How to eat healthy on a budget
March 04, 2009
Your child's nutrition still matters in today's struggling economy.
The bad news is that providing a healthy diet for your child requires more planning and creativity during the recession. The good news is that healthy food does not necessarily have to be more expensive. So, even if your bank account is malnourished, your child does not have to be.
One reason many people think healthy items cost more is they associate healthy foods with items that are prepared in advance. Packaged salads and frozen dinners are more expensive because the price includes labor – not because the contents are healthier.
"The key is planning," said Annette Cole, director of Clinical Nutrition. "If you don't plan in advance, that is when you begin straying away from the budget idea and start buying pre-packaged or processed items that are quick fixes. The real trick to eating healthy on a budget is buying food you can make yourself, which also happens to be the key to eating healthy."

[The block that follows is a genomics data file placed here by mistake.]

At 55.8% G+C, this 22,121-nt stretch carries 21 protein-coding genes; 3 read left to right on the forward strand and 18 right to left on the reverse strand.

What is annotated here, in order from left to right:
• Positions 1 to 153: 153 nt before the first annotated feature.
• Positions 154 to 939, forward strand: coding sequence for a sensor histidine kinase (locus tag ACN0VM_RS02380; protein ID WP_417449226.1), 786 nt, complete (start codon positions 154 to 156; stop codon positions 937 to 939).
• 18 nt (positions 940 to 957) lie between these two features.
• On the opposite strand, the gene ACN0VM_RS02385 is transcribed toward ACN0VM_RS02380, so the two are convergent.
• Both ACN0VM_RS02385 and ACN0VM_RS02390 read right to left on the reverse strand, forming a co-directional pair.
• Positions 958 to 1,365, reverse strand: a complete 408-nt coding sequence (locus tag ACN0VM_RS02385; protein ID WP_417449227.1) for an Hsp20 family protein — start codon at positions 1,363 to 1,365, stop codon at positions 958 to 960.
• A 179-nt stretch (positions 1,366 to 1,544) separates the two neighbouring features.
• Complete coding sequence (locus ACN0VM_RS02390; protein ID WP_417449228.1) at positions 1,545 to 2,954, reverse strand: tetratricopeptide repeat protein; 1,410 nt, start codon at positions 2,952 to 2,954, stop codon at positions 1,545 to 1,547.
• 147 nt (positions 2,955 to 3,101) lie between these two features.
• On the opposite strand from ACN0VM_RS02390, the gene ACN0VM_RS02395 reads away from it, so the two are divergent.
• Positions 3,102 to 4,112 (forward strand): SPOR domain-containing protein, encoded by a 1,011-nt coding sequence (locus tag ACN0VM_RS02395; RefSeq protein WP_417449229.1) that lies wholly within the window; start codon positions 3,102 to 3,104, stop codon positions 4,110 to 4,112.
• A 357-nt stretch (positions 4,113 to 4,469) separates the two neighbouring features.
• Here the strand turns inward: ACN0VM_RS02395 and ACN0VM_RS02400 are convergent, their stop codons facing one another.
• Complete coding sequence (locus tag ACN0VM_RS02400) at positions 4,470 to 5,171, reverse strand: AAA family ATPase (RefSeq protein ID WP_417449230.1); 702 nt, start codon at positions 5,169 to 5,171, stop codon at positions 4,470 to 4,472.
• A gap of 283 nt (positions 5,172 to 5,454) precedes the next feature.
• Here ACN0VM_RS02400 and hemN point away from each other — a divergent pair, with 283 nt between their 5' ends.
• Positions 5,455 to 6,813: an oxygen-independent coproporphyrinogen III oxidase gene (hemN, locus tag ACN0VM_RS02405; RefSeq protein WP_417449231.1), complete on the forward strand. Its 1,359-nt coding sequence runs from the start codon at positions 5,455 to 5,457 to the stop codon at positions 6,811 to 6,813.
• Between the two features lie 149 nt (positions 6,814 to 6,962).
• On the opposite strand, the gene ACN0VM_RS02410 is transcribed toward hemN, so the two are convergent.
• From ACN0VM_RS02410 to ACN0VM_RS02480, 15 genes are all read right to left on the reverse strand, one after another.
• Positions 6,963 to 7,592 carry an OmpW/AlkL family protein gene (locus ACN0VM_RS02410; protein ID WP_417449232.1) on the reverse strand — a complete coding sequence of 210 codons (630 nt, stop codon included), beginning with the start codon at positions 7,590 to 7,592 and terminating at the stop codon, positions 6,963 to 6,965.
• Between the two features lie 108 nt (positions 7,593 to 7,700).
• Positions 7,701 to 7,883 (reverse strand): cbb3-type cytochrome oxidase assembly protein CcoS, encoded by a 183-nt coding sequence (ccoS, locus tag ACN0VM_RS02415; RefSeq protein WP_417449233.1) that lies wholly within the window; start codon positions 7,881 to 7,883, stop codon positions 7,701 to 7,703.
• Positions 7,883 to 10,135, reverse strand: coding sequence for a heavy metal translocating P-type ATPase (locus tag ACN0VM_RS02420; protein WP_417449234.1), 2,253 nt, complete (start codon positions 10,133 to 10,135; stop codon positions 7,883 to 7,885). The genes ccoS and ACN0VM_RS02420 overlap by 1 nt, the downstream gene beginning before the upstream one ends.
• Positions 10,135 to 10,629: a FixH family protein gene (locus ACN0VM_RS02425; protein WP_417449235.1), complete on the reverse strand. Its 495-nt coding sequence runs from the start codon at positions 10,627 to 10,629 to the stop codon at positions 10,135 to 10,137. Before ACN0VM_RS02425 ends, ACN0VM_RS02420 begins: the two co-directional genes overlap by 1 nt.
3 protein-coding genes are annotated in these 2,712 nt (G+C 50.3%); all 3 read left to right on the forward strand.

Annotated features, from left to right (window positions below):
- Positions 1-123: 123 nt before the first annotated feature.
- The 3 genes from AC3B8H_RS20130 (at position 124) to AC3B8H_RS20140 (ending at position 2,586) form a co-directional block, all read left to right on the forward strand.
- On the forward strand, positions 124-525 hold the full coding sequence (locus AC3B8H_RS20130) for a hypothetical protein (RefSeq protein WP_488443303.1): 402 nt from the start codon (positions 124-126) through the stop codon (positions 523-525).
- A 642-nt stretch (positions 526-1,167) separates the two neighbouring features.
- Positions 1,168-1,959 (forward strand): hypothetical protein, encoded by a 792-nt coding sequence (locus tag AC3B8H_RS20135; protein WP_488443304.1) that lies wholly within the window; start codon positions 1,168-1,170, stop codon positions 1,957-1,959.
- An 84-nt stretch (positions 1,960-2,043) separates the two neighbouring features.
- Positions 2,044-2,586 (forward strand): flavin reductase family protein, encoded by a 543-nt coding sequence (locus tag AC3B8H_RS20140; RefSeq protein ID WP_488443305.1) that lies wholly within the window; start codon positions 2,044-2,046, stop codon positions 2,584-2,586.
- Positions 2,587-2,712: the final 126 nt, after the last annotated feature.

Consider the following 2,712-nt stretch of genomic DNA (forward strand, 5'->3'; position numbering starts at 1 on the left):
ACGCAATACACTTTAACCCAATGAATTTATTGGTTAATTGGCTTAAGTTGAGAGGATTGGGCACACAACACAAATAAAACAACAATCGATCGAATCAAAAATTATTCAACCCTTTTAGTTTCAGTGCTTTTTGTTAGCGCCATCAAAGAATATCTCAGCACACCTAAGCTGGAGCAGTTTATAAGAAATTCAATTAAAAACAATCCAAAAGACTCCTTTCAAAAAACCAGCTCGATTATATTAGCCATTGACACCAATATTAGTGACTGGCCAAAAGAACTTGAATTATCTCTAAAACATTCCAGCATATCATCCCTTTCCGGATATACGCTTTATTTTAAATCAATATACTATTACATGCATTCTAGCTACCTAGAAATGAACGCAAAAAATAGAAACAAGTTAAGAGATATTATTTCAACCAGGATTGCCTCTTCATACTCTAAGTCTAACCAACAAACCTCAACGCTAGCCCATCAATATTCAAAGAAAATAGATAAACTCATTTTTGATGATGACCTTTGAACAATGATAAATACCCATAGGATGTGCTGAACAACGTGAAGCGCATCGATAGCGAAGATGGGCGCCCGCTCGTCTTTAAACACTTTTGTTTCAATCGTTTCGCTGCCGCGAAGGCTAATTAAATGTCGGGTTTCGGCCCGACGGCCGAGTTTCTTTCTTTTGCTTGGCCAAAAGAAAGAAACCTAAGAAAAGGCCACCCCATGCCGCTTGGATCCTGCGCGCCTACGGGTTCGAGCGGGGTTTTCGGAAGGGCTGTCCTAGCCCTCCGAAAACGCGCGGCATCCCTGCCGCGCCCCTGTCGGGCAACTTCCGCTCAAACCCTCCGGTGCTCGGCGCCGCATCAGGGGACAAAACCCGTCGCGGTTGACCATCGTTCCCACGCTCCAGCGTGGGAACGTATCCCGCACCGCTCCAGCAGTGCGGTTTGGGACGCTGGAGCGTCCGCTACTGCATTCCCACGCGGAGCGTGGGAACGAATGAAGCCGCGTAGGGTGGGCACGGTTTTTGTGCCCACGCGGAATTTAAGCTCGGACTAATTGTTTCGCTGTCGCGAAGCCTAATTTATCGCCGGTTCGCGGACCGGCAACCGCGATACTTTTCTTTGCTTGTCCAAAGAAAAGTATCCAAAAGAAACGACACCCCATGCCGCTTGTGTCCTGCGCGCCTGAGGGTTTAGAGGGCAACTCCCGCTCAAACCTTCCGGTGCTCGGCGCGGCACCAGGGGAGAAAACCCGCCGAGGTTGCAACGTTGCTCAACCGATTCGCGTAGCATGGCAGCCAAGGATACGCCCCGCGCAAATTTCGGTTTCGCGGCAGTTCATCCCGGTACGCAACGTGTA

Planning saves time
In addition to planning your grocery shopping trips, it is important to plan meals in advance. Making a meal from fresh ingredients requires less time when all the ingredients and recipes are available before preparation time. Cole suggests creating a schedule for the upcoming week's meals and then shopping for the ingredients to those meals on the weekend.
Another way to save time preparing meals is to buy foods that can be multi-purposed. The roasted chicken that you eat with rice and peas one night will yield leftovers that can be used in pasta the following night. Chopped lettuce can be used for a sandwich at lunch and for salad at dinner.
"No one is perfect," said Cole. "You're not going to be Martha Stewart tomorrow, but if you move in the right direction, it's a start. Eating healthy on a budget involves planning, organizing and thinking it through, but once you develop a system, it does become easier."
Five tips to eating healthy on a budget:
- Cut coupons.
- Buy fresh, unprepared foods.
- Make your own meals.
- Re-use or freeze leftovers.
- Buy fruits and vegetables in bulk when on sale.